As we are now more than half-way through January, this blog is long overdue for a PLoS ONE media update. Here’s a round-up of some of the news and blog coverage of PLoS ONE articles over the past few weeks.
At the end of 2009, PLoS ONE published a paper by Jeffrey Ross-Ibara and colleagues in which the authors report that a southern Californian scrub oak has been cloning itself for at least 13,000 years, which would make it one of the world’s oldest plansts. The shrub, a Palmer’s oak (Quercus palmeri), was discovered about ten years ago in the Jurupa mountains in Riverside county and according to the authors, its ability to clone itself may explain why the plant was able to survive in the face of climate changes. The study was covered by the New York Times, the Los Angeles Times, New Scientist, the Independent and Not Exactly Rocket Science.
The birds appearing on state-wide and nation-wide endangered species lists in the United States might not do so well in the face of adversity, however. Earlier this month, Jeff Wells and colleagues reported that state-specific lists are failing to help the most endangered species nationally because they fail to take into account global conservation priorities. For example, a bird that is rare in one state might appear on the state’s endangered list even if the bird is abundant on a national level; on the other hand, a bird that is abundant in one state might not appear on its list of endangered species even if the bird is rare nation-wide. The authors conclude that as a result, birds that are at risk both nationally and globally have not received the attention they need. Some of the online coverage of the study has included: the Philadephia Inquirer, the Field of View blog and A DC Birding Blog.
In another recent conservation study published in PLoS ONE, authors Peter Mumby and Alistair Harborne at the University of Exeter report that local action to reduce the amount of fishing can help coral reefs to recover from damage. The authors stressed the importance of protected marine areas, or marine reserves where fishing is prohibited or highly limited, in promoting coral regrowth after damage. Planet Earth Online, Ars Technica and Treehugger all wrote about the study.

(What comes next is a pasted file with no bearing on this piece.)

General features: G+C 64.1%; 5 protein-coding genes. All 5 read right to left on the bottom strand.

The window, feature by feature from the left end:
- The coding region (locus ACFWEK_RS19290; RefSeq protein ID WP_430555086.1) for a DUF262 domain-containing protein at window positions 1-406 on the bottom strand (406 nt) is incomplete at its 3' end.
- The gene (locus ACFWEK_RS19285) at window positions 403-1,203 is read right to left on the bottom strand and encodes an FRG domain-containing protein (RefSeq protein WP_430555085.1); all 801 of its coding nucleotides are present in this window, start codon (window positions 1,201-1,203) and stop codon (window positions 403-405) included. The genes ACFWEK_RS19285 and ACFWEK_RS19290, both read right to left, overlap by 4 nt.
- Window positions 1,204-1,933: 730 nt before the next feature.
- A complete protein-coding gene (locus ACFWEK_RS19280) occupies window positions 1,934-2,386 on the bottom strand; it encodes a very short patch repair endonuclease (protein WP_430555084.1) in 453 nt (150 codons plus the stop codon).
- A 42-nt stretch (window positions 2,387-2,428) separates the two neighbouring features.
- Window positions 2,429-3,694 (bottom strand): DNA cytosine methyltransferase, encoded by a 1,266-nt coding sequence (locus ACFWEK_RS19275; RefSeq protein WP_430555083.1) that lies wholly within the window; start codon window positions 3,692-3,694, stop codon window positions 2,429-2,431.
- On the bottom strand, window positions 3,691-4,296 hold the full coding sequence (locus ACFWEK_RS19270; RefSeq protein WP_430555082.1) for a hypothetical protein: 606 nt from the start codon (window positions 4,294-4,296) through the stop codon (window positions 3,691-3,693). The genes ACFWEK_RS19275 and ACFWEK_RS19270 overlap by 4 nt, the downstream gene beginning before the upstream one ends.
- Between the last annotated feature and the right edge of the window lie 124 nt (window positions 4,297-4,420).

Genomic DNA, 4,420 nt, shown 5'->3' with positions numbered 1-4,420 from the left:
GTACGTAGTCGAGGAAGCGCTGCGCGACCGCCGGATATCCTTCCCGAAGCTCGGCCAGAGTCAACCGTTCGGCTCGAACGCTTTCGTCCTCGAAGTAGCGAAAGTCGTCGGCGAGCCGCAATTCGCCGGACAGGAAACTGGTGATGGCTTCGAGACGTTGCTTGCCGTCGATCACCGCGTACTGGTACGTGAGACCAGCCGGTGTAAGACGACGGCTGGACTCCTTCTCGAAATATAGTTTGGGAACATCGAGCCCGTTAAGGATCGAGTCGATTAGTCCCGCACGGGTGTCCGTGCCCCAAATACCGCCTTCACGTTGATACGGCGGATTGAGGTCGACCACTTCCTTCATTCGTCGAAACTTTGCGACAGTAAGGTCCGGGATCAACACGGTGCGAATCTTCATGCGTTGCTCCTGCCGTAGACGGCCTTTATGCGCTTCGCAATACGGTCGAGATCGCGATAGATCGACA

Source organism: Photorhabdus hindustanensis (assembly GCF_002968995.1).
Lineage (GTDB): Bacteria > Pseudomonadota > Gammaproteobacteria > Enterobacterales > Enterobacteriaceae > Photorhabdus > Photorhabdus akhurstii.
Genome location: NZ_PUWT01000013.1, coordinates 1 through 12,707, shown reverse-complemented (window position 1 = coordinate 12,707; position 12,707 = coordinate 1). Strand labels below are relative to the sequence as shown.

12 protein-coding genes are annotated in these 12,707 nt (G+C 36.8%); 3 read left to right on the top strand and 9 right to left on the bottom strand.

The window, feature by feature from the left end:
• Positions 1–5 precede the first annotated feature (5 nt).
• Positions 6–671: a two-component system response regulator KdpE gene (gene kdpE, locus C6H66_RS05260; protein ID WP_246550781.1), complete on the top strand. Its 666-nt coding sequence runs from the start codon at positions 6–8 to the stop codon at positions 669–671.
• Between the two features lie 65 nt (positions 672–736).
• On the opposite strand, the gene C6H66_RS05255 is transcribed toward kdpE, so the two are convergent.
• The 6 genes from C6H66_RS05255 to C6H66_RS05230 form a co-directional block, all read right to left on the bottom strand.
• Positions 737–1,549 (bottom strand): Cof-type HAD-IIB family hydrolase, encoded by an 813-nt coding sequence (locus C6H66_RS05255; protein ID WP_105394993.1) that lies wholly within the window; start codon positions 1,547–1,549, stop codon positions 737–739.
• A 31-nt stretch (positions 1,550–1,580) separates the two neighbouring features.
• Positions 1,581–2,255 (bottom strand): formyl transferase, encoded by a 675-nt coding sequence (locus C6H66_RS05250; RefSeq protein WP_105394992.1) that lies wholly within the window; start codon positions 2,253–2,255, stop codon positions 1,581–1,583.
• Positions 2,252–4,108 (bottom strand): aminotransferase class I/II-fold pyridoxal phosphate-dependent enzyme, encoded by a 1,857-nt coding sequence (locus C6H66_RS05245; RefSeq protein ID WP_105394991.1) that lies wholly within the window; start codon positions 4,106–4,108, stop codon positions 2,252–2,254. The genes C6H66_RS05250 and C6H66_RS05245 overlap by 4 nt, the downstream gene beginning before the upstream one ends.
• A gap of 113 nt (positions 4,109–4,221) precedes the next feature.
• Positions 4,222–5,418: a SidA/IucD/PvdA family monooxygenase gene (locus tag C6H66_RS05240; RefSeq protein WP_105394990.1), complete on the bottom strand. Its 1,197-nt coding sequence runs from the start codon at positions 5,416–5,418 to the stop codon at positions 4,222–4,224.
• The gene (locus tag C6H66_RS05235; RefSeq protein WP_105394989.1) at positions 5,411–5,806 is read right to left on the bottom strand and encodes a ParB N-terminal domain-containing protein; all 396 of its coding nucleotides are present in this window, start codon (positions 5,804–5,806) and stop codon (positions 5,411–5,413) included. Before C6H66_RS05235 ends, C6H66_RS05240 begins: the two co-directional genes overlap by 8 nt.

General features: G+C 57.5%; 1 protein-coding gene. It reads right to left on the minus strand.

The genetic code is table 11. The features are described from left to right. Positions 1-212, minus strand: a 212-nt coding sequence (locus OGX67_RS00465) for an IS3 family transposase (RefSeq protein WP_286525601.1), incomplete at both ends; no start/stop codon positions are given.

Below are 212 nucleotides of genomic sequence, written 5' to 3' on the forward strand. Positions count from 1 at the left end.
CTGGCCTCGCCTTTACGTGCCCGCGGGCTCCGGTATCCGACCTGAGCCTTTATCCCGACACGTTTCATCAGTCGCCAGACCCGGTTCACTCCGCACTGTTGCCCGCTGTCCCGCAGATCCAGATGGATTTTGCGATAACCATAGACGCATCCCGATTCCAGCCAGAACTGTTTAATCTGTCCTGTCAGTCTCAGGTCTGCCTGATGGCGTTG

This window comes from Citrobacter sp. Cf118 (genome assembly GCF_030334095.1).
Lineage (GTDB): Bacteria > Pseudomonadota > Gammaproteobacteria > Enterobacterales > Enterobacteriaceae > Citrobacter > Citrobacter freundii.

PLoS ONE has also published a number of medical studies that have received a lot of news coverage recently. A paper by Otto Erlwein and colleagues, Failure to Detect the Novel Retrovirus XMRV in Chronic Fatigue Syndrome, has attracted a lot of attention in the media; here’s a selection of the some of the coverage: New Scientist, the Economist, the Guardian, the BBC News, Mind Hacks, Neuroskeptic and NHS Choices.
In their recent PLoS ONE article, David Melzer and colleagues report that higher exposure to Bisphenol A (BPA), a chemical used in food and drinks packaging, reflected in higher urinary concentrations of BPA, is associated with reported heart disease among adults in the USA. Scientific American, National Geographic, Ars Technica and Effect Measure all covered the study.
Earlier this month, Lance Price and colleagues reported The Effects of Circumcision on the Penis Microbiome. This study was highlighted by Scientific American and Improbable Research; you can also read Jonathan Eisen’s comments on the paper and its press release (along with comments from the corresponding author) on his blog, the Tree of Life.
And finally, here is a brief summary of some of the other PLoS ONE papers that have made the headlines or been discussed in the blogosphere recently:
- An article by Marcel Just and colleagues, A Neurosemantic Theory of Concrete Noun Representation Based on the Underlying Brain Codes, has been highlighted by the LA Times’s Booster Shots blog and the Pittsburgh Post Gazette
- Journal Watch covered a study reporting the decline of a grassland ecosystem in Mexico
- Sarah Huber’s paper on acquired immunity in Darwin’s finches was covered by Living the Scientific Life and Treehugger